December 2011
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San Gabriel Mountains may be growing in size

The GNIS viewer

No – not literally (although an earthquake could make that happen).  What is happening is that someone has made a suggestion to extend the definition of the San Gabriel Mountains further to the northwest than they currently are.  This happens in LA County once in a while, so I thought I’d pass things along as a little instruction on how things get named the way they are.  It turns out there’s a process for that, and after a while these things come to me.

“The U. S. Board on Geographic Names (GNIS) is responsible by law for adjudicating decisions regarding geographic names for use by the departments and agencies of the Federal government.  The Board has received a proposal to change the extend the application of the name San Gabriel Mountains to encompass a larger area extending to the northwest to include Liebre Mountain, Sierra Pelona and Sawmill Mountain. Because local opinion is very important to the Board, we would like the County’s opinion concerning the proposed application change.”


I extracted the relevant information from the USGS GNIS document (here’s a link to the extracted version) – it’s part of Review List 407 (link to the full GNIS list) .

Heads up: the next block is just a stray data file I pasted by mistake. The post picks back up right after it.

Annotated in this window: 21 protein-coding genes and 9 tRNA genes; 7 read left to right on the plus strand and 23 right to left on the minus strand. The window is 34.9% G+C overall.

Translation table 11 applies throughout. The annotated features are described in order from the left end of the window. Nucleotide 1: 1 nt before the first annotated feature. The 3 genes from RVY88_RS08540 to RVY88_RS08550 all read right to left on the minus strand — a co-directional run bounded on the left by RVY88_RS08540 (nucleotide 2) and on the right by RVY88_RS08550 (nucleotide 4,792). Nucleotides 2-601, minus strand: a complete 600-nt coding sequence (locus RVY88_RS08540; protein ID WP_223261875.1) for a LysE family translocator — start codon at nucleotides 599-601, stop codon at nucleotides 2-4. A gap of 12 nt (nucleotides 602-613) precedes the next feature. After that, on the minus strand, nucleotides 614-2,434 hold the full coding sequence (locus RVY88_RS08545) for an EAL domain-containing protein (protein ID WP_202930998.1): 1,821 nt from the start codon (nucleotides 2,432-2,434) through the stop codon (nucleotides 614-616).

A link in that document which (strangely) has a bunch of dots on it rather than a boundary (I took a snapshot and show it on the top right), with one of them in the City of Santa Clarita.  Click here to see the USGS provided map.  This is my primary concern with the definition – the range is defined as a series of dots, not as a true boundary.  As well, the dots as provided by the GNIS committee don’t appear to cover the full extent of the suggested boundary.

san gabriel mountains (my version)

I went ahead and created a draft of what I think the suggested boundary is using Google Maps:  My map of the San Gabriel Mountains extension.  There is a snapshot of that to the right.

My response
The County does not use the “San Gabriel Mountains” for administrative or mapping purposes (we use the Angeles National Forest), so we don’t have an opinion.  But I’d love to get yours!
In general, the San Gabriel Mountains themselves have an interesting and contradictory history in terms of naming and definition, and it appears that this update to their boundary is designed to follow a geologic description (which is a logical design).  My primary concern is that a draft boundary for the range has not been provided.  Rather the new definition is a series of locations, and the USGS doesn’t appear to have completely capture in its supporting documentation since they don’t extend to Sawmill Mountains (near Mount Pinos) on the northwest part of this definition.  Without a defined boundary it is hard to determine the relationship between this new geographic definition for the San Gabriel Mountains and the Topatopa Range and the Santa Susana Mounatins.

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